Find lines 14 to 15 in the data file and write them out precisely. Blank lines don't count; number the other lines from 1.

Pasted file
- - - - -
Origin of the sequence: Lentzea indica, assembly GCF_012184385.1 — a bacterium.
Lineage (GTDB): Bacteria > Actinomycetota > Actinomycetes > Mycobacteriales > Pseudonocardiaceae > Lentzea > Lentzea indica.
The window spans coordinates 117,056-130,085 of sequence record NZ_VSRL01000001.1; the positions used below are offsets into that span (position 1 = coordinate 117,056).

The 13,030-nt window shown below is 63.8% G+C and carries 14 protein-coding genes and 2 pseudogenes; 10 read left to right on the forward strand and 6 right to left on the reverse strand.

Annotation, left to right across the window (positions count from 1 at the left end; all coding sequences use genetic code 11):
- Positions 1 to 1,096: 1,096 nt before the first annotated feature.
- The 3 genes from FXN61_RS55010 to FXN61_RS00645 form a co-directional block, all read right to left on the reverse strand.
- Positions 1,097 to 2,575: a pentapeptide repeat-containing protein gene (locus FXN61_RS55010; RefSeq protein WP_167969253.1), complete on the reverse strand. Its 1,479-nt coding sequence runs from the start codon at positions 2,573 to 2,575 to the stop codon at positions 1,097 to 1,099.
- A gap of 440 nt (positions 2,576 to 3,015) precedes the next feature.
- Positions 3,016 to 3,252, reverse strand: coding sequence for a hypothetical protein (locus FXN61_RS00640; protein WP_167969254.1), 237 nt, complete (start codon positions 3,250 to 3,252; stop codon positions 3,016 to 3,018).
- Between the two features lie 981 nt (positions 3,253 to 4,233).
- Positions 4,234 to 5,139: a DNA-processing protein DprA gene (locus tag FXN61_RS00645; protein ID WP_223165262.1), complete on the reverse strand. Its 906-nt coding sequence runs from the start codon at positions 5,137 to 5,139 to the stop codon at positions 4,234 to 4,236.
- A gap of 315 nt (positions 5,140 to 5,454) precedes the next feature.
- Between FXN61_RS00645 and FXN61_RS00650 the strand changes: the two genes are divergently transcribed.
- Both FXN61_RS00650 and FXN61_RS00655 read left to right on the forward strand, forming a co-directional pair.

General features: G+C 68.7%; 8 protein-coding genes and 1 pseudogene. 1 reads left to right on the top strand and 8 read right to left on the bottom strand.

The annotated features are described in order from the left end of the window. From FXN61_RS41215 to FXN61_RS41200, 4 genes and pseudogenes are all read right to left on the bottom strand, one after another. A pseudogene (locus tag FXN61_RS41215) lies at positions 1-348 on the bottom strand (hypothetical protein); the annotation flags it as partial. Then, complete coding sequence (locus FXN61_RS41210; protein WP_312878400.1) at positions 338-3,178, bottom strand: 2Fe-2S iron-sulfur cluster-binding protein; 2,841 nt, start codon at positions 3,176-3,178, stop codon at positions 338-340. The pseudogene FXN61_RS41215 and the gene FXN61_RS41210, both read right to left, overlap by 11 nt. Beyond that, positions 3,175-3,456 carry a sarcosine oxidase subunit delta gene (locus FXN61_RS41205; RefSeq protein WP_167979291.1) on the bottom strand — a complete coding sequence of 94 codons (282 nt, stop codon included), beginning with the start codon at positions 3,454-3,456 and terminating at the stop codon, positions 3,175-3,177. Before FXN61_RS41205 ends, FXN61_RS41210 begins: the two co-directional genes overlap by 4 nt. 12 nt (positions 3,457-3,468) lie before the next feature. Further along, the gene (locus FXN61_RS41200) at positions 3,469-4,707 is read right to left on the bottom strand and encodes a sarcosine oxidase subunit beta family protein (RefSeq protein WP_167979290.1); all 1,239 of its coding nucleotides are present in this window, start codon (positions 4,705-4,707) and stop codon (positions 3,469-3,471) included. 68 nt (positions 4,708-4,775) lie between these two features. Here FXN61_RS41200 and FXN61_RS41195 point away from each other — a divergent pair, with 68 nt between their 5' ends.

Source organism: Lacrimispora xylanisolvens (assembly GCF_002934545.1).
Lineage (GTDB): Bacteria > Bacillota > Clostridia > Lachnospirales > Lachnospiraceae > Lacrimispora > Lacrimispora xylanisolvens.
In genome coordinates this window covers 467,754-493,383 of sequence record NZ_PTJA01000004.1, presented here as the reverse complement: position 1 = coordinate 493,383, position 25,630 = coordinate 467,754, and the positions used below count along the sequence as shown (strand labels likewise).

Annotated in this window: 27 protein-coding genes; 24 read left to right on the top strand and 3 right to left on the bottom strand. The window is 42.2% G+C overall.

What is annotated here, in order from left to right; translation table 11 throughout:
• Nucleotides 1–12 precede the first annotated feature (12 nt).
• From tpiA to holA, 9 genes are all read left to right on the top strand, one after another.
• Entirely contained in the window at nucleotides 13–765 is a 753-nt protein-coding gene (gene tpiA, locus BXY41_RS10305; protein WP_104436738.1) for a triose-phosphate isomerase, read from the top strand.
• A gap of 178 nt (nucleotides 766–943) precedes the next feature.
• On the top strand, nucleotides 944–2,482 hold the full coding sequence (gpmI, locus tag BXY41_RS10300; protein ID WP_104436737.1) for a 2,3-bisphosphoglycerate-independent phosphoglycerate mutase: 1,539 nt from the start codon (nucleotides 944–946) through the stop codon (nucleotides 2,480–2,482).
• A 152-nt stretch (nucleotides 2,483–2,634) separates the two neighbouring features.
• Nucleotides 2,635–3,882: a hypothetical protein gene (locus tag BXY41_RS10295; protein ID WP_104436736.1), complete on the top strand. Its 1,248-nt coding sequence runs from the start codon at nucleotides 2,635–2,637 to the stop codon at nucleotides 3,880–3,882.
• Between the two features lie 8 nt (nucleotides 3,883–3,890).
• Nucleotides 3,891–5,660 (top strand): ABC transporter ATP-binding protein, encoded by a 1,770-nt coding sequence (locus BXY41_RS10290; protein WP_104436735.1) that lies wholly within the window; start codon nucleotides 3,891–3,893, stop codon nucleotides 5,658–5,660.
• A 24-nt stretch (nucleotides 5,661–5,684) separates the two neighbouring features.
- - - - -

- Between FXN61_RS00645 and FXN61_RS00650 the strand changes: the two genes are divergently transcribed.
- Both FXN61_RS00650 and FXN61_RS00655 read left to right on the forward strand, forming a co-directional pair.